A confrontation is performed with respect to the calculation according to BAEL rules, showing the influence of safety factors. The influence of the fibers is also taken into account. Finally, a confrontation between the reinforced concrete and the fiber concrete (in equivalent percentage) shows the importance and necessity to use steel rebar.

The interest of the developed program is the ability to modify a number of parameters while getting quickly results, this allows studying any section. Therefore, it may be a very practical tool for engineers calculators seen its ease of use.


Aai :

Cross-sectional area of the steel bar of order i


Base width of the trapezium of order j


Section diameter


Concrete cover of reinforcement

Ea :

Young modulus of steel

Ebo :

The current value of the elastic modulus of the concrete

fcj :

Compressive strength of concrete at the age j

ftj :

Tensile strength of concrete


Moment of inertia of the section

kb :

Parameter adjusting the ascending branch of the Sargin law

\( k_{\text{b}}^{{^{\prime } }} \) :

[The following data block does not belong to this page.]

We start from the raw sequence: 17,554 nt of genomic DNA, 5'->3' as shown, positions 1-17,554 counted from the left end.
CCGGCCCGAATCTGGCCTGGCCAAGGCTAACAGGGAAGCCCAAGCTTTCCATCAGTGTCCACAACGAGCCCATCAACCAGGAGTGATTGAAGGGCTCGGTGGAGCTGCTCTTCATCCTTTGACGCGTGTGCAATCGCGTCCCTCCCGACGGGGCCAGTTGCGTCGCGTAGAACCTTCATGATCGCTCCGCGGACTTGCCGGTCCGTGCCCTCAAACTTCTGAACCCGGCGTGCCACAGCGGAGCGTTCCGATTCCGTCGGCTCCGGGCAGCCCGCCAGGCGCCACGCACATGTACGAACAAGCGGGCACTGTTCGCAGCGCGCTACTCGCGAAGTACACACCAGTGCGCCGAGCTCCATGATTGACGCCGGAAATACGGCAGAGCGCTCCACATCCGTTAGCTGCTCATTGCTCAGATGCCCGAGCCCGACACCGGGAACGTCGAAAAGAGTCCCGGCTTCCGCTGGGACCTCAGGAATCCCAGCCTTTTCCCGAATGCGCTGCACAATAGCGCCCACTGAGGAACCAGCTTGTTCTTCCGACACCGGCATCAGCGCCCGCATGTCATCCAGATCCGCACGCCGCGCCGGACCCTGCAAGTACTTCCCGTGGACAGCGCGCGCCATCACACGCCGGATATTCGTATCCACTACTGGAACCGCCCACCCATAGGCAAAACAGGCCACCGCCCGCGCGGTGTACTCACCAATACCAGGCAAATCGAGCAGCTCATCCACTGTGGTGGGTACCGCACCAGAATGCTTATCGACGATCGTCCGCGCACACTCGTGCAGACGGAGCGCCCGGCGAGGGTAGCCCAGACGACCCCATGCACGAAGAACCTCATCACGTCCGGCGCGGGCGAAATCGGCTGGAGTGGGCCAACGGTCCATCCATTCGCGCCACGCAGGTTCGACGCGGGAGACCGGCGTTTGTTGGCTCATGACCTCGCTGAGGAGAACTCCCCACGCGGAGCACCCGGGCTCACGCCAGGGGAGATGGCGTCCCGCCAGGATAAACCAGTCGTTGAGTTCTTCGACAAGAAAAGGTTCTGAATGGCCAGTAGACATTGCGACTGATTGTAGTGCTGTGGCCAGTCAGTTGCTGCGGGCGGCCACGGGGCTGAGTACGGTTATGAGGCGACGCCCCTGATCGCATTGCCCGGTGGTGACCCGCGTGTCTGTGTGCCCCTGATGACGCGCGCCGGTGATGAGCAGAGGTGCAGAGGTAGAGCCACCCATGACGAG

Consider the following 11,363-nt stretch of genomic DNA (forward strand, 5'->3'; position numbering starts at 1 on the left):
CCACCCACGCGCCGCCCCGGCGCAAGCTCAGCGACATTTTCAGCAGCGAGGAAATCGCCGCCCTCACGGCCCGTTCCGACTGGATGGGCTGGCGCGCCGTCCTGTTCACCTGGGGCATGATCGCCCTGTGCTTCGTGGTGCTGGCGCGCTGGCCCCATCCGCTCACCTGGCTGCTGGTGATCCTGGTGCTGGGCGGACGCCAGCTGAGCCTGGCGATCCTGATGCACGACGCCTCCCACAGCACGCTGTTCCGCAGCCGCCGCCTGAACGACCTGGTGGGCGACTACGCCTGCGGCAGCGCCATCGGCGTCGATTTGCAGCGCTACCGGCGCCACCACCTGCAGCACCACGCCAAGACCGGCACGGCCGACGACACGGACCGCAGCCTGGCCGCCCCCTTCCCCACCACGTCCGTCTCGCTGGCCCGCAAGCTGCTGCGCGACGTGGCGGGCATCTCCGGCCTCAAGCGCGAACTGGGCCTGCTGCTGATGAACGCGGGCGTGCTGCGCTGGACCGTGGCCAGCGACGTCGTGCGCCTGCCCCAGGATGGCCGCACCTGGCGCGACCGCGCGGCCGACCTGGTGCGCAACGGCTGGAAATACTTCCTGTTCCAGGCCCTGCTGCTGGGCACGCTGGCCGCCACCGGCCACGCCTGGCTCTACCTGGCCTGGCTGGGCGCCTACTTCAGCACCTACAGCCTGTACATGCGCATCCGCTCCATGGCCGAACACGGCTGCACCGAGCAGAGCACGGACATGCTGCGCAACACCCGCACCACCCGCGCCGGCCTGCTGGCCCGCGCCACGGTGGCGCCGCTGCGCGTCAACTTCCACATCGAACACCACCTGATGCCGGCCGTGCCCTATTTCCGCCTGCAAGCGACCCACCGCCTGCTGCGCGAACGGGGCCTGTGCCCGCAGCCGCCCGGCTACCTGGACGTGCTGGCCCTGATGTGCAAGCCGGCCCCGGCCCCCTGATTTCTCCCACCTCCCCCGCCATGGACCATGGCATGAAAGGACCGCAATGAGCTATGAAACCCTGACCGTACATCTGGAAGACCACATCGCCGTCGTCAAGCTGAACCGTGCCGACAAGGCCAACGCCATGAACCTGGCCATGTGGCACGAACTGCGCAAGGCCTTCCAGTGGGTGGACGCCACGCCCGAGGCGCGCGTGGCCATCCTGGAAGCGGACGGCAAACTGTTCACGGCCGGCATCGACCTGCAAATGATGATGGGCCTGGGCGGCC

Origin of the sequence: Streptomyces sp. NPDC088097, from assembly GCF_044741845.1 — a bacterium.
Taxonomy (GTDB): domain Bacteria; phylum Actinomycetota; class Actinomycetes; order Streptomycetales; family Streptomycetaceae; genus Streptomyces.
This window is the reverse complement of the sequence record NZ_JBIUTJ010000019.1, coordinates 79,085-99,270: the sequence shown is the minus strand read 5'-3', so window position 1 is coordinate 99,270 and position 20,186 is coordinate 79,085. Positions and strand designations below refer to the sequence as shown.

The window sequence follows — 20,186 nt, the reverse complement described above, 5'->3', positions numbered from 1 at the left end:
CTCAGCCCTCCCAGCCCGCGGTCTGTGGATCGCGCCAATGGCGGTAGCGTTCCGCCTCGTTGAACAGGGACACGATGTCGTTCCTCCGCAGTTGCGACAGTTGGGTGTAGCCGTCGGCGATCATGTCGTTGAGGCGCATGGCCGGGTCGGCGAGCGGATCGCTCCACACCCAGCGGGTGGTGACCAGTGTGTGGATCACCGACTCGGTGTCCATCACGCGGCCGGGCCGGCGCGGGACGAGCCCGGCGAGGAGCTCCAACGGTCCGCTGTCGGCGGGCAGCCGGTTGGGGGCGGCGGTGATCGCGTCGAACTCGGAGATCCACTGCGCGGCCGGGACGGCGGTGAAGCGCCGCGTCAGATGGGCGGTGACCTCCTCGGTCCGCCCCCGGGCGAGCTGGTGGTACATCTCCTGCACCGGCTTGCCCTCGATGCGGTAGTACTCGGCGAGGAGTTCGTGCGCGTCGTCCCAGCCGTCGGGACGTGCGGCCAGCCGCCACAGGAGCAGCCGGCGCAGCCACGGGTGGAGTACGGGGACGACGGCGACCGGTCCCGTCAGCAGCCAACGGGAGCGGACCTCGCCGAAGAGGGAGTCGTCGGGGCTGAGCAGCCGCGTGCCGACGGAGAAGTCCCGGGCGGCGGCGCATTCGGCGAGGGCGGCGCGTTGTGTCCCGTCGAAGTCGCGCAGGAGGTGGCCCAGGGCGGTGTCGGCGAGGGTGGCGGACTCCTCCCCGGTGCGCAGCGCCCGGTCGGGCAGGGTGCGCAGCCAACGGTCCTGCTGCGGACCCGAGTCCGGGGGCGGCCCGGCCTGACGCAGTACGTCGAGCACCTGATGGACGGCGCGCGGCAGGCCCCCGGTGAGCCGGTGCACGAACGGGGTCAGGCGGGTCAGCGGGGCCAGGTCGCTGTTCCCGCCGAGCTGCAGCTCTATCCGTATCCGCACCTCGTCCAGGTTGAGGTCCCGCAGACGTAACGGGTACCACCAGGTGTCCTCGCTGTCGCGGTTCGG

Parameter adjusting the decreasing branch of the Sargin law

Lf :

Fiber’s length


Bending moment

Mint :

Internal bending moment


Axial force

Nint :

Internal axial force

Nbt :

Number of trapezium


Number of steel bars


Cross-sectional area of the concrete section

yai :

Ordinate of steel bar of order i

yj :

Ordinate of the base of the trapezium of order j


Percentage of the fibers


The axial strain


The curvature

εai :

The current value of deformation of steel

εcu :

Deformation at rupture of the concrete in compression

εe :

Deformation of the yield strength

ε0 :

Deformation corresponding to fcj

εrt :

Deformation corresponding to the yielding of the most tense steel

εu :

Ultimate deformation of steel

ϕa :

Diameter of steel bars


Angle between two successive bars


Angle between the end of the base of the trapezium of order j with the vertical

σe :

Yield stress of the steel

σr :

The rupture stress of steels


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Adjrad, A., Bouafia, Y., Kachi, M.S. et al. Prediction of the Rupture of Circular Sections of Reinforced Concrete and Fiber Reinforced Concrete. Int J Concr Struct Mater 10, 373–381 (2016).

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  • reinforced concrete
  • fiber reinforced concrete
  • circular section
  • abacuses
  • numerical simulation
  • bearing capacity